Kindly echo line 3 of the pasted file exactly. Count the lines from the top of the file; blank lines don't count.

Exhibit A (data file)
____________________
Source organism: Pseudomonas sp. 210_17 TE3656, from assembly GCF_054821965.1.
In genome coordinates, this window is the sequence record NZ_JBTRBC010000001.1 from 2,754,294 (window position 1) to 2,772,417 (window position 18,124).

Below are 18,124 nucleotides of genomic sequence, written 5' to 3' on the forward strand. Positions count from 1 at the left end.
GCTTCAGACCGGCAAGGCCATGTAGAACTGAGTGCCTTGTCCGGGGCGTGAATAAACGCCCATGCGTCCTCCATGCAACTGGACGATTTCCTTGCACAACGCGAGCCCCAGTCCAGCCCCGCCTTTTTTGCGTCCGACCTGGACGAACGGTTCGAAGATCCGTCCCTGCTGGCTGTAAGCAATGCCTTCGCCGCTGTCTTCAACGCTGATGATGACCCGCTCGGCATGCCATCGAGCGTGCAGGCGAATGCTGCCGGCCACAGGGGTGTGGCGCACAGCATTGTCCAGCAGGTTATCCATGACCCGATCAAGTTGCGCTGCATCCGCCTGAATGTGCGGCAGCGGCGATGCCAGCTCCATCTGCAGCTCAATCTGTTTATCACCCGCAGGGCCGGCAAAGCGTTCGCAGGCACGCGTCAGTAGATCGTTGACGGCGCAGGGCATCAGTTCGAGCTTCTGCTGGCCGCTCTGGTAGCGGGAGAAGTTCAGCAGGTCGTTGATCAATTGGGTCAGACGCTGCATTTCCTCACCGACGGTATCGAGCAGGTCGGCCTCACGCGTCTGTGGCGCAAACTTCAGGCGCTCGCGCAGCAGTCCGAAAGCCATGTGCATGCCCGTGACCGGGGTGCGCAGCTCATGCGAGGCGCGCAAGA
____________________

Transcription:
Below are 18,124 nucleotides of genomic sequence, written 5' to 3' on the forward strand. Positions count from 1 at the left end.